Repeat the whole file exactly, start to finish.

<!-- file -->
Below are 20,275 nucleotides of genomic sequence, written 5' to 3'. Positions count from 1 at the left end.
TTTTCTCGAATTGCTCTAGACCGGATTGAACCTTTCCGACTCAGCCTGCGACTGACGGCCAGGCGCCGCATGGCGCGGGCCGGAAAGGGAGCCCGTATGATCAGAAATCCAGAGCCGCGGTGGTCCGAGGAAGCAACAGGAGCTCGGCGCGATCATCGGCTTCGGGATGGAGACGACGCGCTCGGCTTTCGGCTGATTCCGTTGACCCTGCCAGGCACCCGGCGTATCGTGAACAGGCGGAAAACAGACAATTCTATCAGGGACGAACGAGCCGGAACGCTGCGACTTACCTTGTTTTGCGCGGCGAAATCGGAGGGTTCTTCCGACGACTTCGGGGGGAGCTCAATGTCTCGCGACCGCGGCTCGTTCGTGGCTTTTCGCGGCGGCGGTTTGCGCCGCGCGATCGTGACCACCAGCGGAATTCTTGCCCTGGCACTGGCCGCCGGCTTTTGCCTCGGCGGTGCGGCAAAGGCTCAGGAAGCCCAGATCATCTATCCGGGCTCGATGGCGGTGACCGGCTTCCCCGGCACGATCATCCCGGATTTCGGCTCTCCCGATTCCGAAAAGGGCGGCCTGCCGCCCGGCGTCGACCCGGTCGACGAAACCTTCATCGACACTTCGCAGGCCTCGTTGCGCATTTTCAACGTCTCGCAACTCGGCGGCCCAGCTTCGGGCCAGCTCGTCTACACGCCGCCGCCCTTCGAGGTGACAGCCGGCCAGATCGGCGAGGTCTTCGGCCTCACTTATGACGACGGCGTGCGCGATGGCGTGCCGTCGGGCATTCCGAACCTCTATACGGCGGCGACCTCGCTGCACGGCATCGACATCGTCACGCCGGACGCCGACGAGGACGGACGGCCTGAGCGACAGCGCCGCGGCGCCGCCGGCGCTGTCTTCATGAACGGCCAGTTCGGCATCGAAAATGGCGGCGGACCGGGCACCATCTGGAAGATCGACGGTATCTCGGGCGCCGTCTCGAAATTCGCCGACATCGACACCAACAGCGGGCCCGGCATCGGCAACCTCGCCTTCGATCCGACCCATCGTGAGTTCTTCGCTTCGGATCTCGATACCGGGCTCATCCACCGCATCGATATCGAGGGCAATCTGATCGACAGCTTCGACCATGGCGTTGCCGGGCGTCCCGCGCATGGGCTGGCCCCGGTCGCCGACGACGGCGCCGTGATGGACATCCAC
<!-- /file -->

Below are 20,275 nucleotides of genomic sequence, written 5' to 3'. Positions count from 1 at the left end.
TTTTCTCGAATTGCTCTAGACCGGATTGAACCTTTCCGACTCAGCCTGCGACTGACGGCCAGGCGCCGCATGGCGCGGGCCGGAAAGGGAGCCCGTATGATCAGAAATCCAGAGCCGCGGTGGTCCGAGGAAGCAACAGGAGCTCGGCGCGATCATCGGCTTCGGGATGGAGACGACGCGCTCGGCTTTCGGCTGATTCCGTTGACCCTGCCAGGCACCCGGCGTATCGTGAACAGGCGGAAAACAGACAATTCTATCAGGGACGAACGAGCCGGAACGCTGCGACTTACCTTGTTTTGCGCGGCGAAATCGGAGGGTTCTTCCGACGACTTCGGGGGGAGCTCAATGTCTCGCGACCGCGGCTCGTTCGTGGCTTTTCGCGGCGGCGGTTTGCGCCGCGCGATCGTGACCACCAGCGGAATTCTTGCCCTGGCACTGGCCGCCGGCTTTTGCCTCGGCGGTGCGGCAAAGGCTCAGGAAGCCCAGATCATCTATCCGGGCTCGATGGCGGTGACCGGCTTCCCCGGCACGATCATCCCGGATTTCGGCTCTCCCGATTCCGAAAAGGGCGGCCTGCCGCCCGGCGTCGACCCGGTCGACGAAACCTTCATCGACACTTCGCAGGCCTCGTTGCGCATTTTCAACGTCTCGCAACTCGGCGGCCCAGCTTCGGGCCAGCTCGTCTACACGCCGCCGCCCTTCGAGGTGACAGCCGGCCAGATCGGCGAGGTCTTCGGCCTCACTTATGACGACGGCGTGCGCGATGGCGTGCCGTCGGGCATTCCGAACCTCTATACGGCGGCGACCTCGCTGCACGGCATCGACATCGTCACGCCGGACGCCGACGAGGACGGACGGCCTGAGCGACAGCGCCGCGGCGCCGCCGGCGCTGTCTTCATGAACGGCCAGTTCGGCATCGAAAATGGCGGCGGACCGGGCACCATCTGGAAGATCGACGGTATCTCGGGCGCCGTCTCGAAATTCGCCGACATCGACACCAACAGCGGGCCCGGCATCGGCAACCTCGCCTTCGATCCGACCCATCGTGAGTTCTTCGCTTCGGATCTCGATACCGGGCTCATCCACCGCATCGATATCGAGGGCAATCTGATCGACAGCTTCGACCATGGCGTTGCCGGGCGTCCCGCGCATGGGCTGGCCCCGGTCGCCGACGACGGCGCCGTGATGGACATCCAC